WEATHER CONDITIONS: Fog most mornings, seas moderate, some overcast days. Windy on the Pacific. LOCATION: Sea of Cortez, Destialderes, Red Hill, Punta Gorda, Cabeza de Ballena. AVERAGE WATER TEMP: 70.
CABO SAN LUCAS, MEXICO: REEL EASY SPORTFISHING, Cabo San Lucas, May 12, 2001, Mike & Renee Hebert, Reservations/Fax 011-52-114-33579. Hola Gene. Last week was really a " hot " fishing week with the return of the Striped Marlin and the arrival of the larger Dorado! Captain Alvaro Gastelum of the Sea u Later and Captain Tony Gutierrez of the El Chilito reported some very nice Striper action from Chileno to the Gordo. Total catch for last week were 13 Striped Marlin, 7 Dorado, 20-50 pounds, and 37 Yellowfin Tuna, 15-30 pounds. All Striped Marlin catches were on live bait with all 13 being successfully released. Yellowfin and Dorado were caught on lures. Water temperatures varied from 69 degrees to 74 degrees with mostly calm seas and plenty of bright sun shine.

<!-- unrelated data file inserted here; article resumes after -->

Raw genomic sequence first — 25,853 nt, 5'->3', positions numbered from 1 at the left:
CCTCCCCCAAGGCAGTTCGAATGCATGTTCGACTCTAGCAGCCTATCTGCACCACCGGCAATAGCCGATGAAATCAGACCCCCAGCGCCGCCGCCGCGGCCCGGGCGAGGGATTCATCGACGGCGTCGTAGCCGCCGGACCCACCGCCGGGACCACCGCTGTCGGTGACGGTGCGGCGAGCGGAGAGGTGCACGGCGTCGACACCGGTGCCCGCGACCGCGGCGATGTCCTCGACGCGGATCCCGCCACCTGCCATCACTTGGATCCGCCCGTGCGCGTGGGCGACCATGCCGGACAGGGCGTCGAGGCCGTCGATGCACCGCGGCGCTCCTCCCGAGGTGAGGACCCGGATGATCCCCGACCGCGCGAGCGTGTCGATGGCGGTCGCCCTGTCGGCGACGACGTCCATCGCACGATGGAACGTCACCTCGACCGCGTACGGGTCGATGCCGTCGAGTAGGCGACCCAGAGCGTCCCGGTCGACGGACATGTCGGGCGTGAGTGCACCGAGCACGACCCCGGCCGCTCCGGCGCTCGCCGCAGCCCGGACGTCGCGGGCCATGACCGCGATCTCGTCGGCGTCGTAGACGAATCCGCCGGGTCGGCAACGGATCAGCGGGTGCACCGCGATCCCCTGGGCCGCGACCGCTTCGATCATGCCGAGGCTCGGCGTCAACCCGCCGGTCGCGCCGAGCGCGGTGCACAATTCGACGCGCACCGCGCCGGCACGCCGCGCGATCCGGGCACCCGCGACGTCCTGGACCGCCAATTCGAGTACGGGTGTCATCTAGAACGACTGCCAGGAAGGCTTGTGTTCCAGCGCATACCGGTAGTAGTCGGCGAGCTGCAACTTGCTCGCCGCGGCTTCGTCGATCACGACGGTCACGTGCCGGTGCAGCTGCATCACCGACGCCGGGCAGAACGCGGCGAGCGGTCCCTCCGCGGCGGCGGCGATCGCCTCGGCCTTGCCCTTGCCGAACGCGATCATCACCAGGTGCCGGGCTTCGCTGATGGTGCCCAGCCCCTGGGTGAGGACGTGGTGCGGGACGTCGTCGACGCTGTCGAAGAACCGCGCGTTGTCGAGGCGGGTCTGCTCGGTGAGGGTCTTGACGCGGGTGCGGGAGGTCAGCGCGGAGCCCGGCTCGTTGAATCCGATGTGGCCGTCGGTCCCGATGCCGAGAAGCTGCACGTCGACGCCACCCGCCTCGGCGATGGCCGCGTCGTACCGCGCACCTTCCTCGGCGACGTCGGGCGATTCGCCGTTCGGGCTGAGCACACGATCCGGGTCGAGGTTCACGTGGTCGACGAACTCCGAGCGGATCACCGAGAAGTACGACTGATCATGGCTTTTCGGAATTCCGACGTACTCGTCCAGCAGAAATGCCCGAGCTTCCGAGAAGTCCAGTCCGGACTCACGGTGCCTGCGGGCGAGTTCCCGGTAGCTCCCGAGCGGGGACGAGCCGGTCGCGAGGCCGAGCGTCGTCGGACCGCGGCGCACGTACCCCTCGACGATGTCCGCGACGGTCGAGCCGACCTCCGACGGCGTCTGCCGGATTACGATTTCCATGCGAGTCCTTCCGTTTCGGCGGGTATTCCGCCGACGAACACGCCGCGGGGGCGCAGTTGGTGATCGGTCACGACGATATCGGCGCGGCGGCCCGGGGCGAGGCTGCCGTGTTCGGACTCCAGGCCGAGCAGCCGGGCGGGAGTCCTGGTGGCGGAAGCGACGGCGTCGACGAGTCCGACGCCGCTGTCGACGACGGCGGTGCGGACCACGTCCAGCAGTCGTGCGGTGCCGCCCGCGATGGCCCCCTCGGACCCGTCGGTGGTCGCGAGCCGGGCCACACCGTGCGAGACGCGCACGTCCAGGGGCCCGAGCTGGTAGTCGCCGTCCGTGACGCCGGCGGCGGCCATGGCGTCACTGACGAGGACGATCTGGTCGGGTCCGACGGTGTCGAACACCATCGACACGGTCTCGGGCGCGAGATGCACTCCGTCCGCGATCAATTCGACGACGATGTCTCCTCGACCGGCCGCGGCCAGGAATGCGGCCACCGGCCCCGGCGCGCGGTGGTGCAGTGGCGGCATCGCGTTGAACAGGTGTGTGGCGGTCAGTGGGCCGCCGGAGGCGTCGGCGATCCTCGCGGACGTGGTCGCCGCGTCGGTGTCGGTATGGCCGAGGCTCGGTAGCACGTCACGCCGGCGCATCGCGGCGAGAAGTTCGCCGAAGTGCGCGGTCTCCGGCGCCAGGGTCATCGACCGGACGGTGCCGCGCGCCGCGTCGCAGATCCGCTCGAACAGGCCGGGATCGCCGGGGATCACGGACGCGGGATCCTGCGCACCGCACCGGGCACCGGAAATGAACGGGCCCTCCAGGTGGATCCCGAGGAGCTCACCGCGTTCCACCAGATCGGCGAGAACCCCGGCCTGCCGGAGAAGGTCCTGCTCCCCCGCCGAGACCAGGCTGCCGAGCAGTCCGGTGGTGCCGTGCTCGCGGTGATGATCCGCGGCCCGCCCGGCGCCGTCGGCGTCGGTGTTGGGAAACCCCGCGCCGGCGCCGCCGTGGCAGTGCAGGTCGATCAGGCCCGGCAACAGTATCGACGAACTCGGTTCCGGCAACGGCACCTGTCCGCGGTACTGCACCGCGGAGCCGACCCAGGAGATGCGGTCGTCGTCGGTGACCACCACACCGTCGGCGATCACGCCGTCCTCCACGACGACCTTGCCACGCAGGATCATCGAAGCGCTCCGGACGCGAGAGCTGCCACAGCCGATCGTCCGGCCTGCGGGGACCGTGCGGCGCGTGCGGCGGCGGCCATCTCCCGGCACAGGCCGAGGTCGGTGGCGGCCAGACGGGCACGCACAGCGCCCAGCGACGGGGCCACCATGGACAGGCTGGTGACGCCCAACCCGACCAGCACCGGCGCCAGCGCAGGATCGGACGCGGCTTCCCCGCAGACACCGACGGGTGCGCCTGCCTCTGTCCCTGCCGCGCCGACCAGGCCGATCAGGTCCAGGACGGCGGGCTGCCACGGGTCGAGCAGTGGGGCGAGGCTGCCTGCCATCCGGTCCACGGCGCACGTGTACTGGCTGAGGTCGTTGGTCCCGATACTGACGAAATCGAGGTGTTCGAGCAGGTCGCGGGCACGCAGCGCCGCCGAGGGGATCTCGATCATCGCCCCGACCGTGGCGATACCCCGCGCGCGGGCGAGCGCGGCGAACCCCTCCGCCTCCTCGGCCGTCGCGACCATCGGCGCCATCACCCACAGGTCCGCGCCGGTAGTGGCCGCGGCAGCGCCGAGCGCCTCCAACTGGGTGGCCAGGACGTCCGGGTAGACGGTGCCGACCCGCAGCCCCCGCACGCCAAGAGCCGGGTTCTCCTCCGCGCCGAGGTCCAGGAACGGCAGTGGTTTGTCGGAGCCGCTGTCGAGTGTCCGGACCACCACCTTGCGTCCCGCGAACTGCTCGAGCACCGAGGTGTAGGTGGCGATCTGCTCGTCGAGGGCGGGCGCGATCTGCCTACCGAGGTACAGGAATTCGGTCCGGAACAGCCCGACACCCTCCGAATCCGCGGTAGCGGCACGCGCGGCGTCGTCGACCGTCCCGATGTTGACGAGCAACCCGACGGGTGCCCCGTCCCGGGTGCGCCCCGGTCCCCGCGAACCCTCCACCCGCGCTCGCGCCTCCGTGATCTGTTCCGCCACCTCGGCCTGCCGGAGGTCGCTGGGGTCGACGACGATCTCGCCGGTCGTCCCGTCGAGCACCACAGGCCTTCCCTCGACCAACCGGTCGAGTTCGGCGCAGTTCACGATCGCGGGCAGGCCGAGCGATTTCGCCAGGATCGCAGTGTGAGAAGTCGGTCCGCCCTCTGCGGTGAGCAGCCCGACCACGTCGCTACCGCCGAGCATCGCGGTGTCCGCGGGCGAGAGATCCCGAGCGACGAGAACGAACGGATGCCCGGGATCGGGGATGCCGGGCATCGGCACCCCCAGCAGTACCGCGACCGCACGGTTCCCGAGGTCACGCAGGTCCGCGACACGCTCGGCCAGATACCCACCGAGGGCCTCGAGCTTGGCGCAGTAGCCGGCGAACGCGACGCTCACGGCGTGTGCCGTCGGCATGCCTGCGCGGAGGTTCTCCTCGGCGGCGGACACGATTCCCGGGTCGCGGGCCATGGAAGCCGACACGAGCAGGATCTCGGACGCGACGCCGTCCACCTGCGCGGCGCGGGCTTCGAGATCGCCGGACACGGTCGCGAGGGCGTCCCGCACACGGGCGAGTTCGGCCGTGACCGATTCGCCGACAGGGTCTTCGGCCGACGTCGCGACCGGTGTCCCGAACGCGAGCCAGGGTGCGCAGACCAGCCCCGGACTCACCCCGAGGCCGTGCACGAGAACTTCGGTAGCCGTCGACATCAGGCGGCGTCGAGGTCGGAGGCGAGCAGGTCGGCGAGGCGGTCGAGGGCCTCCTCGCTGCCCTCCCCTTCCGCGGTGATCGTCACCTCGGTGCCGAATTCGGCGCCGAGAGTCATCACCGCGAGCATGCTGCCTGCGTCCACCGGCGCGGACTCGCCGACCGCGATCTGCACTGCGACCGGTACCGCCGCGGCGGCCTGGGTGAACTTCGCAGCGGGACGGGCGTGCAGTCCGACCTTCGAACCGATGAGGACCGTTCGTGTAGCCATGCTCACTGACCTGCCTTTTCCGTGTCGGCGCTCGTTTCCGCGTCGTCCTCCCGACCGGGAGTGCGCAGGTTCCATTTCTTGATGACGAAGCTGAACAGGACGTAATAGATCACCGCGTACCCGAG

CABO SAN LUCAS, MEXICO: HOTEL SOLMAR SUITES, Cabo San Lucas, May 11, 2001, Renee Santa Cruz, Reservations Tel 800-344-3349. The weather and fishing both warmed up some this week for anglers on board boats of the Solmar Sportfishing Fleet, according to fleet manager Rene Santa Cruz. Air temps moved up to the 90 degree mark, and water surface temperatures ranged to 73 degrees. But the really good sign for things to come was the strong comeback of dorado in Cabo waters, Santa Cruz said. The Solmar fleet counted 52 dorado this week, compared to a total of zero for the entire Cabo fleet only a few weeks ago. The fishing area extended farther out this week, moving to 15-20 miles out from El Arco over to Chileno and Palmilla in the Cortez, with some action on the Gordo Banks farther into the Sea.